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High Dose Versus Low Dose CART-19 Therapy in CLL

High Dose Versus Low Dose CART-19 Therapy in CLL
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Published on June 25, 2020

High Dose Versus Low Dose CART-19 Therapy in CLL

Patients with advanced chronic lymphocytic leukemia (CLL) may be eligible to receive a higher dose of a chimeric antigen receptor (CAR) T-cell therapy, but is it safe?

A recent small study showed that in patients with advanced or relapsed CLL, a higher dose of CART-19 may be more effective than a lower dose at inducing a complete response without excessive toxicity.1

CART-19 was created to attack the CD19 antigen, a biomarker on the surface of B cells that is used to diagnose cancers arising from this type of cell. The name CD19 should not be confused with COVID-19, which was assigned that number because of the year it was discovered, 2019.

Attaining a complete response after CART-19 infusion, regardless of cell dose, is associated with longer overall survival and progression-free survival in patients with relapsed CLL.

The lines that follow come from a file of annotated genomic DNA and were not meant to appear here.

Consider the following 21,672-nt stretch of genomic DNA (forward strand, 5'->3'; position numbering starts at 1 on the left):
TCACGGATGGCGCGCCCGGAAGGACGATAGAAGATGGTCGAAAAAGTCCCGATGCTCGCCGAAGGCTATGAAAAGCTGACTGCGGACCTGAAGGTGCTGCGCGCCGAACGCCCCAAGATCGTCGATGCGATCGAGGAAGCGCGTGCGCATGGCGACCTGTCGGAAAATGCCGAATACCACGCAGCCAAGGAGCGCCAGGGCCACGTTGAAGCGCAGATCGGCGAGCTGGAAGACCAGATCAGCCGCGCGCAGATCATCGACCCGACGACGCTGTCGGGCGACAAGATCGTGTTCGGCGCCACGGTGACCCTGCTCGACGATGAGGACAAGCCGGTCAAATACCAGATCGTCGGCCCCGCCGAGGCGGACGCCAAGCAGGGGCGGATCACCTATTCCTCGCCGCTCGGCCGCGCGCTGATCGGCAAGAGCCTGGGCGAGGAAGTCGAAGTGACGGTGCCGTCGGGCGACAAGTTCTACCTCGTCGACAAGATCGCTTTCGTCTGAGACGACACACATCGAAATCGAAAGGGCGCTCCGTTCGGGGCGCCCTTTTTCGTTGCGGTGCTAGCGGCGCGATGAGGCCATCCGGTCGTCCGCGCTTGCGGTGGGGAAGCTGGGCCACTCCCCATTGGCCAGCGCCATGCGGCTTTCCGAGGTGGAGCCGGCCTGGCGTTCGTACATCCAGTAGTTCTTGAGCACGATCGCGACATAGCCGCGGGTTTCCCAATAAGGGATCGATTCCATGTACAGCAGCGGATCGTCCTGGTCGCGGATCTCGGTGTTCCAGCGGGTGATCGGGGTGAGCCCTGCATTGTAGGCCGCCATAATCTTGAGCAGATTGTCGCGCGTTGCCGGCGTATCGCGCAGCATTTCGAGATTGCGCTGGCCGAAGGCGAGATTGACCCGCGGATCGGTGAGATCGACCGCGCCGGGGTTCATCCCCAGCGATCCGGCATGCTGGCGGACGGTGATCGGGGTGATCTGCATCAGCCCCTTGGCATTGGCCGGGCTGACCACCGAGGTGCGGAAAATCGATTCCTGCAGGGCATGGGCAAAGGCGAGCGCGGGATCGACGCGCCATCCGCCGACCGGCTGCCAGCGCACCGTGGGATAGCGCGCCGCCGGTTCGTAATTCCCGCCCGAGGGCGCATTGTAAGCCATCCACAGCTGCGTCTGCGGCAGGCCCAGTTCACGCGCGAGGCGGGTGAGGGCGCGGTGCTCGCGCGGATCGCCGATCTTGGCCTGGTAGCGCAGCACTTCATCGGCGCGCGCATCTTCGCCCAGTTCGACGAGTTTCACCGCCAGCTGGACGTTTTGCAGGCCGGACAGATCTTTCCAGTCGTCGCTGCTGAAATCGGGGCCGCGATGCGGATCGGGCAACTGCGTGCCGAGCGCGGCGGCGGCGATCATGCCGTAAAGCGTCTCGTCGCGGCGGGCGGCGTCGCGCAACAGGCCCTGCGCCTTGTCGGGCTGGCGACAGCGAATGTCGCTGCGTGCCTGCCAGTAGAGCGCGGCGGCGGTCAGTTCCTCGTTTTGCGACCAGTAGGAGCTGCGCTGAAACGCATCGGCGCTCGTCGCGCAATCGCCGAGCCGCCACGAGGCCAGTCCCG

Side Effects Can Include Cytokine Storm

Some patients experience serious side effects from CART-19 therapy, especially as the CAR-T cells multiply in the body to fight the cancer. As CAR-T cells multiply, they cause massive amounts of chemicals called cytokines to be released into the blood. Concerning side effects of this release can include high fevers and dangerously low blood pressure in the days after treatment is administered. This is called cytokine release syndrome, or cytokine storm. Imagine July 4th fireworks going off inside your immune system. Even though it can be a scary side effect, it means the CAR-T cells are working. Oncologists expect the cytokine storm and are prepared to treat it.

Is Age a Factor in CAR T-Cell Therapy?

“Age does certainly come up as a question,” said Dr. Danielle Brander, a CLL expert from Duke Cancer Institute, in a recent Patient Power interview. “If it’s for a given trial, a given trial might have to determine a cut-off from a safety perspective. But, in general, I’d say one shouldn’t assume that there’s an absolute age cut-off as much as patient function. Function is a very important part of considering whether patients can safely go through the treatment. And that’s really kind of a one-on-one discussion.”

To learn more from Dr. Brander, watch or read the transcript for CAR T: Is Age a Factor?

If you are considering CAR T-cell therapy, consult a specialist for help. Having CLL doesn’t have to stop you from doing your normal activities, even exercising, but remember to give yourself extra time to rest and recuperate from activities and infusion days.

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~Lauren Evoy Davis

Reference:
1Frey NV, et al. Long-Term Outcomes From a Randomized Dose Optimization Study of Chimeric Antigen Receptor Modified T Cells in Relapsed Chronic Lymphocytic Leukemia. J Clin Oncol. April 16, 2020.

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